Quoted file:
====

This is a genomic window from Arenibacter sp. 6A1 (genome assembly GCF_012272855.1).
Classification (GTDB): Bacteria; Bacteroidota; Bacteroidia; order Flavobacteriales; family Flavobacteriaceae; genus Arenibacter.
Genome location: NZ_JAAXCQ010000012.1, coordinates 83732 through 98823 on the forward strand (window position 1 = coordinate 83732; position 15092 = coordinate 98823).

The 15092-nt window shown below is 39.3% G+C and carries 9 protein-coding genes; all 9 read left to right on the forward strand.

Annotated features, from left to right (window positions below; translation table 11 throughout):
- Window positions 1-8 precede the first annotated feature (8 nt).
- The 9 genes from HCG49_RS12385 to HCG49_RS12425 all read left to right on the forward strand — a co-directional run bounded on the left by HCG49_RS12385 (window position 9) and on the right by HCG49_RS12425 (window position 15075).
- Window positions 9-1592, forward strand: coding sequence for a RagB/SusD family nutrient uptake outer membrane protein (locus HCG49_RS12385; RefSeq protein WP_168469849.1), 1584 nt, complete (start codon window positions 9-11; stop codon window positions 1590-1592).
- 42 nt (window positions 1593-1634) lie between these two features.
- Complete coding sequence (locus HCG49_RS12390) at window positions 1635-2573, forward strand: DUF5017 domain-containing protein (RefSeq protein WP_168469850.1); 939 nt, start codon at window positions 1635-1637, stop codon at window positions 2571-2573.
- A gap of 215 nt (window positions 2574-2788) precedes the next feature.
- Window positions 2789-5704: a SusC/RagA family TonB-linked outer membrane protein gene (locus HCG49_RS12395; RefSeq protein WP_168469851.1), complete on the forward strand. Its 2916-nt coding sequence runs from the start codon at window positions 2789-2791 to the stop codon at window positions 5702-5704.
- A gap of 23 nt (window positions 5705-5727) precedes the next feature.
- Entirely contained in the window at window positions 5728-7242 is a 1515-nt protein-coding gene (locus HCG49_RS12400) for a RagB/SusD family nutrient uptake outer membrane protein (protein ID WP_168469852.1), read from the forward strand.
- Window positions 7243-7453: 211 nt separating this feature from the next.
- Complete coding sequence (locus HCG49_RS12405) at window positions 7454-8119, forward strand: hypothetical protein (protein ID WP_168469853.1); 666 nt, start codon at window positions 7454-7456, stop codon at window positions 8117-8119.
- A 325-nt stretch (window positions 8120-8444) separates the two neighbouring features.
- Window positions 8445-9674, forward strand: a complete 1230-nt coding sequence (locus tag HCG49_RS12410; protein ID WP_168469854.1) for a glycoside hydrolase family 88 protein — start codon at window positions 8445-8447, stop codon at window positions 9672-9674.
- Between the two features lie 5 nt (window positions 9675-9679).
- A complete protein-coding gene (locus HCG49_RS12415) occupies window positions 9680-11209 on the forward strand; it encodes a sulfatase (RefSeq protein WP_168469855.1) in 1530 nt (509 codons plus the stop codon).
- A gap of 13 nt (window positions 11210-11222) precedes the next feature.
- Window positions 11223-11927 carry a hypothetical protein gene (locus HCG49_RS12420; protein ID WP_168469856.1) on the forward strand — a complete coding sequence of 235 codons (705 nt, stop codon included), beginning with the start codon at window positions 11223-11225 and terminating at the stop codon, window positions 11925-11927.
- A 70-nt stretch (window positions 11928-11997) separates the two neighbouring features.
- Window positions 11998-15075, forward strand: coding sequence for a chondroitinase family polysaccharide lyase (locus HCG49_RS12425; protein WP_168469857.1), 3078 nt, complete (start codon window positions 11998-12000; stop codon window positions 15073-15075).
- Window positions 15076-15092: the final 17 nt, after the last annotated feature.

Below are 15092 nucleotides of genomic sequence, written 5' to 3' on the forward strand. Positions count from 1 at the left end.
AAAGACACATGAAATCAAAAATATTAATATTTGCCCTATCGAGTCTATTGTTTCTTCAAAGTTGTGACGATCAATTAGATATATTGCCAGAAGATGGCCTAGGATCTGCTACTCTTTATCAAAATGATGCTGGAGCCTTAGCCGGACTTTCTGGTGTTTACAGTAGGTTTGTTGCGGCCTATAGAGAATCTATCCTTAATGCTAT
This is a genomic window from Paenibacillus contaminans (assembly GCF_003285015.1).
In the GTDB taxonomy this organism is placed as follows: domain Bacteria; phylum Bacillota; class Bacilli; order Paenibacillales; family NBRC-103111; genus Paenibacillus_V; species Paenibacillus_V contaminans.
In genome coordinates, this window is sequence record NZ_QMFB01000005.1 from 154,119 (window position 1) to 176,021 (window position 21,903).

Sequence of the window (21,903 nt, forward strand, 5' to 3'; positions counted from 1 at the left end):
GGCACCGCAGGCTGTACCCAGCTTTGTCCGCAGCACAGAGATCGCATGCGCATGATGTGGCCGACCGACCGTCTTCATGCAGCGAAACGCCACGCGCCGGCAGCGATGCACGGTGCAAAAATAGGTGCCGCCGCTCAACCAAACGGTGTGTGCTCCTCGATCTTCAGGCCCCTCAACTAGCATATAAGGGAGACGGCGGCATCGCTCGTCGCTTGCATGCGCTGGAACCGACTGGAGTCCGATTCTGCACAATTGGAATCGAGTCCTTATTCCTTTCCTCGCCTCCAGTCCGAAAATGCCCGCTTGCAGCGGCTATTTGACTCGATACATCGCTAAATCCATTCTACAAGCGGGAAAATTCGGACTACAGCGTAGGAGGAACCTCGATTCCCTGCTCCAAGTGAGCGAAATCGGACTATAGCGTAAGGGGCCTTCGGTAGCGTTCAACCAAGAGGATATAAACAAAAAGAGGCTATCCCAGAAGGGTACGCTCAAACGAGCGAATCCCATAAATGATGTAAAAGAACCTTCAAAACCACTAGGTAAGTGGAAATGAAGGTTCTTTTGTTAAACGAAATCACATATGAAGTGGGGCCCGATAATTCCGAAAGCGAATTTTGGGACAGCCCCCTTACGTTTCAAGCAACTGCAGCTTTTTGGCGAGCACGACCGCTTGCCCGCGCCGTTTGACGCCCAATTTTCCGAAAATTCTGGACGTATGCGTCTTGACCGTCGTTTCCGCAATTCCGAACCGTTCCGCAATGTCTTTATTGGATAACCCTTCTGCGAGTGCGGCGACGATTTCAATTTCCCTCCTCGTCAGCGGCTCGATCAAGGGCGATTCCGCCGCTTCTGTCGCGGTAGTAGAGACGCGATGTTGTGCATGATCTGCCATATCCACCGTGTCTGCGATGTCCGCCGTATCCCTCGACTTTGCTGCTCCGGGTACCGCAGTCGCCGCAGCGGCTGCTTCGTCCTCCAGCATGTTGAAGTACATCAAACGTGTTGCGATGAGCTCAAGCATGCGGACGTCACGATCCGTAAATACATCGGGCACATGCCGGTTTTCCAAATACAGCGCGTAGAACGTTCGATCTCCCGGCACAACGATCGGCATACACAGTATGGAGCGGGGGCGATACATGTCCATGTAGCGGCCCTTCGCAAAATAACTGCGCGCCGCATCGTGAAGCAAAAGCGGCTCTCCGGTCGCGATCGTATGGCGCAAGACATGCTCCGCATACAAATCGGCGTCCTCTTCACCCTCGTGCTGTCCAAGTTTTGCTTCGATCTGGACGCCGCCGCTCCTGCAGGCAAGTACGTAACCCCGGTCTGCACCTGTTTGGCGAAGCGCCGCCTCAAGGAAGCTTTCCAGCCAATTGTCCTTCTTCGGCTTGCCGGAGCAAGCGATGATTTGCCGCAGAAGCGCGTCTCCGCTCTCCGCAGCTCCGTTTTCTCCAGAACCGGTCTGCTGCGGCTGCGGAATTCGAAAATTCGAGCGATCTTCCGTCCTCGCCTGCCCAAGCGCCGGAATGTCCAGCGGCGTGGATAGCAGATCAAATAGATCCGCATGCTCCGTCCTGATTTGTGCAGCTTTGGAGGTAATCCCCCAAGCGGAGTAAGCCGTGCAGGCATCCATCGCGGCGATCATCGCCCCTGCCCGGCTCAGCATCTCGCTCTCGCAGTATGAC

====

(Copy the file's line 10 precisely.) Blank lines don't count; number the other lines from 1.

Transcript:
- Complete coding sequence (locus HCG49_RS12390) at window positions 1635-2573, forward strand: DUF5017 domain-containing protein (RefSeq protein WP_168469850.1); 939 nt, start codon at window positions 1635-1637, stop codon at window positions 2571-2573.